Cadgwith was established in medieval times as a collection of fishing cellars in a sheltered south-east facing coastal valley with a shingle cove to subsidise local farmers' livelihoods by fishing. Other coastal villages around the Lizard Peninsula such as Porthoustock, Porthallow, Coverack, Kynance Cove, Mullion Cove and Marazion were also used for pilchard fishing by small boats.
Many types of small boat were built in Cornwall. The seine boats were low, broad in the beam and sharp in the bows. The boats which laid drift nets were mainly 'luggers' with masts fore and aft. Gigs, shorter and narrower than seine boats, had a crew of four including the cox and were fast. They were used for hand lining for mackerel.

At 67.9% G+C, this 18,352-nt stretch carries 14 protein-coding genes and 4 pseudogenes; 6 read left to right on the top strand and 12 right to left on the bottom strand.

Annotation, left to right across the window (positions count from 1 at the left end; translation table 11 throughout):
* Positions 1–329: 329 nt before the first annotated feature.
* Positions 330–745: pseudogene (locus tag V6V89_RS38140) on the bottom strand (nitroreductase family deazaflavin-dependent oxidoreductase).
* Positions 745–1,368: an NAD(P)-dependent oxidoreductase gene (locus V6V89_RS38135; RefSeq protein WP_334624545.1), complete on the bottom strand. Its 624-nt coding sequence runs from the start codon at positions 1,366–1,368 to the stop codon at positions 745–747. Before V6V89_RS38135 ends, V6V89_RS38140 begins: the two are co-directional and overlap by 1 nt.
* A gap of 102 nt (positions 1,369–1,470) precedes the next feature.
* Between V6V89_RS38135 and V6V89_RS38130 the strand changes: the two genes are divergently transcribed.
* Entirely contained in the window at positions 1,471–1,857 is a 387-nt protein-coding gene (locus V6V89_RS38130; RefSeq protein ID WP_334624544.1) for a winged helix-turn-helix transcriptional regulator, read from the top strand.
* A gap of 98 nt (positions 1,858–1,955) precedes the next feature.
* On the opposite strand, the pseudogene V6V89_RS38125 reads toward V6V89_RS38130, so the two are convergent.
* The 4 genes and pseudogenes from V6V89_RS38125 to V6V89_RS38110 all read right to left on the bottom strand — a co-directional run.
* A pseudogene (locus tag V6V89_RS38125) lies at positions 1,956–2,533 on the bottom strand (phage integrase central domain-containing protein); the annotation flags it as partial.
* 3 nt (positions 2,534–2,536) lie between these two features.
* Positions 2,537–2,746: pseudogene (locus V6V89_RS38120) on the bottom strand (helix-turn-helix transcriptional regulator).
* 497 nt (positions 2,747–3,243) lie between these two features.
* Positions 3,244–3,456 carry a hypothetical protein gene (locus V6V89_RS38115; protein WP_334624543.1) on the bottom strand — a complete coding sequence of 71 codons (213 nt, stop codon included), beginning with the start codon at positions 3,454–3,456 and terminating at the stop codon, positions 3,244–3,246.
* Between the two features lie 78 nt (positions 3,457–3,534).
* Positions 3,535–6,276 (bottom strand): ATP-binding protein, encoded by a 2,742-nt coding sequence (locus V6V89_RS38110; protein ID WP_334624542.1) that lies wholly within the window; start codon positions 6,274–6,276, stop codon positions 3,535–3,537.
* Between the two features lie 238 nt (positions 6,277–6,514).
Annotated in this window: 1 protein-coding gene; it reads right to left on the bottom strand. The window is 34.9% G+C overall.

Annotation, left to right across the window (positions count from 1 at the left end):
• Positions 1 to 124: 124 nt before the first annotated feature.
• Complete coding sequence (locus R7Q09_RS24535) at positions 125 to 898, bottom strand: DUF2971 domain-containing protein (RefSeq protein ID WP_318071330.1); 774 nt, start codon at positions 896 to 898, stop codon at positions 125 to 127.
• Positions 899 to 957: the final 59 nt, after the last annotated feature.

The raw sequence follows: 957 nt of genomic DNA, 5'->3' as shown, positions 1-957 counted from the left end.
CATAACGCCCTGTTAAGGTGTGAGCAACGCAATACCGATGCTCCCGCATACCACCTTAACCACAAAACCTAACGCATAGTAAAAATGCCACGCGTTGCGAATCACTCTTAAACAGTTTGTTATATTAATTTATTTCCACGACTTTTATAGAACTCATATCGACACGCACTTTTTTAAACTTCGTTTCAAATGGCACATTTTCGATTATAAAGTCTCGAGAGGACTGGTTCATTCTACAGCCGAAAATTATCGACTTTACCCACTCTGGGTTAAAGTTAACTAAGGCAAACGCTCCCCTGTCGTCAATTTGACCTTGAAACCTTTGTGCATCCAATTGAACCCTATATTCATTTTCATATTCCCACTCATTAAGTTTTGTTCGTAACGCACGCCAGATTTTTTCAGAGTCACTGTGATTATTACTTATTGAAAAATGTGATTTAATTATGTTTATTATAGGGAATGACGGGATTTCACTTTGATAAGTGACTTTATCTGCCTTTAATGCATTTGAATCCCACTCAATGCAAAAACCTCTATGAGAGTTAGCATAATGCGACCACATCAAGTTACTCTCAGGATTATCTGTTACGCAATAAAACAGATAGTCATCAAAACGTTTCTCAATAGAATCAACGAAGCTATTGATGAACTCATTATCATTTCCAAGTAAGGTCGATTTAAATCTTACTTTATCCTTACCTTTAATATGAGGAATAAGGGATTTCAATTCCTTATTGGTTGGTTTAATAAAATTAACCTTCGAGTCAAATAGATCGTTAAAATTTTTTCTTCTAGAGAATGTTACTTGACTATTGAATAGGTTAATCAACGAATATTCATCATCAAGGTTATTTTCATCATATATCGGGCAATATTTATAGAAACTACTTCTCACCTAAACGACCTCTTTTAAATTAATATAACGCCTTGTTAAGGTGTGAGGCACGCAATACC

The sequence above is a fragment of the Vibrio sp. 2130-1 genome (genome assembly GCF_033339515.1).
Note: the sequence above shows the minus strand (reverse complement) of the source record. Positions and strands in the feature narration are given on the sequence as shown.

Other industries flourished as the numbers of fishermen increased, they included boat builders and coopers, rope and net makers. Virtually the entire community in a fishing port was involved directly in the industry and, many back yards and cellars were converted to baulking houses, their walls and floors became encrusted with salt and fish scales etc.
Much remained unchanged in 1890, when tourists and artists began to 'discover' Cornwall. Thousands of hogsheads of pilchards were still being sent to Italy through the ports of Naples and Genoa, and indeed the Newlyn firm British Cured Pilchards was still in 1990 sending pilchards to Italy, though by road. The hub of the pilchard industry had moved in the mid-19th century from the south coast between Plymouth and Mevagissey to the west Cornwall coast.
One great change had occurred, however, which was a catalyst of further change; in 1859 the railways of Cornwall were connected to the national railway system. This was a golden opportunity for Cornish industries to develop. Although the marketing techniques of the fishing industry needed to improvement, important new markets were opened up.